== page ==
The Diary of a Not So Ordinary Boy

I’m really happy about the fact that Sam is in a Special School.  I am so impressed with it as a school.  It’s not just the fact that we, as parents, feel as if we are listened to and that our suggestions are taken on board, and our opinions are actively sought.  It’s not just that we have entered a world of support through information shared with us about holiday clubs, parent discussion groups, and opportunities to learn more about the various learning difficulties the children share at the school.

It’s not simply that my son has an enthusiastic teacher who has thought carefully about the education he actually needs, as opposed to the one the government feels he ought to have.  And it’s not wholly about the opportunities for school plays, clubs, sports or residentials that he has at this school that he just wouldn’t get in a…

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My #BETT2014 experience

SEN Classroom

This year, I once again got to travel up to the big smoke and attend BETT to see what had change in a year since the last time I visited. Though I was certain not a lot had change, I was excited to not only be proven wrong, but the opportunity to meet up with fantastic practitioners was lure enough to make the journey.

This year was different in that I had a slight plan of action to ensure that I covered everything that I needed to. I wanted to explore the different interactive boards available especially one that would cater for PMLD, discuss and try out different software available for Eyegaze and look at some of the other smaller stands to seek out unique products that could make a real difference to the teaching and learning of our SEN students.

The SEN zone on the whole was massively under…

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Where now for social justice? Call for conference papers

Primary Blogging

This two day conference will be held at Canterbury Christ Church University on Thursday 12 and Friday 13 June 2014.

We are seeking papers which challenge the dominant ideologies and notions of social justice that are driving current changes in social and educational policy. We are particularly interested in papers which explore social justice and innovative research methods in relation to marginalised young people, including those from education, health and social care, social policy and sociology disciplines.

Read more…

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A slow journey towards the pejorative

This week I became aware of a campaign called “Lose the Label”, a campaign that articulates a parental view that reflects my educational one. The school I work at has the following as one of its absolutes, key to everything it represents and stands for:

We aim to ensure that pupils are respected as individuals and not defined by social, medical or psychological labels.

For us the uniqueness of the child is paramount and using person first language is integral to that, but that is not always the case in Special Schools. I have heard staff in schools reflecting the full range of OfSTED designation refer to children as ‘Biters’, ‘Runners’ and ‘Bouncy Boys’.

The defining of children on the basis of their clinical diagnosis or on the basis of characteristics of their behaviour is deeply worrying and for me contrary to everything that we in Special Education claim to represent. It reduces individuality and the uniqueness that should characterise a Special school education.

When you begin to define children by their diagnosis or their behaviour, rather than who they are, you contribute to a process in which the child loses their singular identify. (Although we also need to be mindful of and respect the fact that some people may choose to define themselves in this way.)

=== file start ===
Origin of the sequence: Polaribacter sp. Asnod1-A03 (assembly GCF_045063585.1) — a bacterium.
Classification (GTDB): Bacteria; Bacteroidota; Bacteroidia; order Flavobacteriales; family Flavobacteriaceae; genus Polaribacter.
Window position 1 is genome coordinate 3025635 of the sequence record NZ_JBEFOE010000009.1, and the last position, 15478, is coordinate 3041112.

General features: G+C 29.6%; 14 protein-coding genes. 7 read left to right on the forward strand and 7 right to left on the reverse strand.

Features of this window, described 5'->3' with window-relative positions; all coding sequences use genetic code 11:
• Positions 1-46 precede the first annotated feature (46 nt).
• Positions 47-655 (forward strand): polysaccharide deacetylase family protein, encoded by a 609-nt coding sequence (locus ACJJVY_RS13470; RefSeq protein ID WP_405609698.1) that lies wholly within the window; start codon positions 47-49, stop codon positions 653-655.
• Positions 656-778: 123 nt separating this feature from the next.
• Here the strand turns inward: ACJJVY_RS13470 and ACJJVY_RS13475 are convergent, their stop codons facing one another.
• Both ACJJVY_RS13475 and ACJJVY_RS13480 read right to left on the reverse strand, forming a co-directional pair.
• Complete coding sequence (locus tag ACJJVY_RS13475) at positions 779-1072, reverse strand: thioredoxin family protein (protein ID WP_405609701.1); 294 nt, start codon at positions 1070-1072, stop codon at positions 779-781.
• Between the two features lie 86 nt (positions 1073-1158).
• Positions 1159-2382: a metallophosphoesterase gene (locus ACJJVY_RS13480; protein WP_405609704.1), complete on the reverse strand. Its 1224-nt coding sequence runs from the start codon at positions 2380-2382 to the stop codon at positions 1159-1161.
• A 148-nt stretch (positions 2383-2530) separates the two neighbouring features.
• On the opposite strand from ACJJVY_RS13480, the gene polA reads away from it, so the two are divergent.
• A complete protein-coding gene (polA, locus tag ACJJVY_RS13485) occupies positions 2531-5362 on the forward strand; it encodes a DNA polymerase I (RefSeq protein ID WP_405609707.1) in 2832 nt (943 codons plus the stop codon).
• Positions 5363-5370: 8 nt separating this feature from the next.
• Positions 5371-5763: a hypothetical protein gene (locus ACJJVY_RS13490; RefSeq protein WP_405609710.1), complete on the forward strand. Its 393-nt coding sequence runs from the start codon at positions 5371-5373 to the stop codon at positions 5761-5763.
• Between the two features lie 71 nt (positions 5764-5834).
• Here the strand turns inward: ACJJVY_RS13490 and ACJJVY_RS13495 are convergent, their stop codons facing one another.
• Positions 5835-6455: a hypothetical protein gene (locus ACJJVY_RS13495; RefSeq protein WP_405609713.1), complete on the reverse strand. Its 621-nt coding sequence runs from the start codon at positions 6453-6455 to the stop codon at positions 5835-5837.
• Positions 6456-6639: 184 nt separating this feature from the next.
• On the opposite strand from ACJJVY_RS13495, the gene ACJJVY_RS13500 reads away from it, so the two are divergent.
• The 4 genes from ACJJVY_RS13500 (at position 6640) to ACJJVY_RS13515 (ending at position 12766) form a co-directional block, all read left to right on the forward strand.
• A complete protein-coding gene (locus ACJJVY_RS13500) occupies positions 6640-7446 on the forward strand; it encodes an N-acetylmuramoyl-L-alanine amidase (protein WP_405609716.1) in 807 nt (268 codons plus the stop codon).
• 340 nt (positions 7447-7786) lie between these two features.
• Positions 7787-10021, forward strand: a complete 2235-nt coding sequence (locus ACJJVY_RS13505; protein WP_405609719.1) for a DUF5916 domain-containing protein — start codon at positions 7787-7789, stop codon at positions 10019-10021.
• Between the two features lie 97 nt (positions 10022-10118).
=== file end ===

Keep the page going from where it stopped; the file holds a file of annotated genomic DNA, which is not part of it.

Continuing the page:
Defining children by their diagnosis or behaviour can lead to a process of presumption in which expected characteristics can become self fulfilling and people begin to see the characteristics before they see the child. On an educational basis this can lead to reduced aspiration based on crude generalisations around the capability of people with a particular diagnosis.

There are also some interesting patterns in the way language is used and how it becomes appropriated by society. If we go back some years, someone with Cerebral Palsy would have been described as a ‘Spastic’. Equally someone with Down’s Syndrome would have been described as being ‘Mongoloid’. Both of these terms were definitive rather than descriptive and both became pejorative in their use and were eventually replaced. Consigned to the dustbin of inappropriate language.

However we are seeing similar patterns today. Some learning disabilities have labels associated with them which are descriptive in their use (Cerebral Palsy) and some are definitive (Autism). People are described as having Cerebral Palsy, whereas they are described as being Autistic. There are some such as Down’s Syndrome which seem to sit somewhere in the middle with general use being descriptive, but some using it as the definitive.

The risk here is that by contributing to the use of labels in the definitive we may be contributing to a slow journey towards the pejorative. The examples around disability that have ended up being used by wider society as terms of abuse are often those which have had a common usage as definitive language. As teachers, by subscribing to this approach and defining our children by the diagnosis, we are contributing to a use of language that continues to surround difference with negative connotations.

We are also at risk of failing to enable the children we work with to maximise their potential, limiting them with presumptions based on label led generalisations.

So lets stick to person first language and lets not fall into the trap of perpetuating stereotypes by defining children by what they have rather than who they are.



How do we judge the success of a Special School?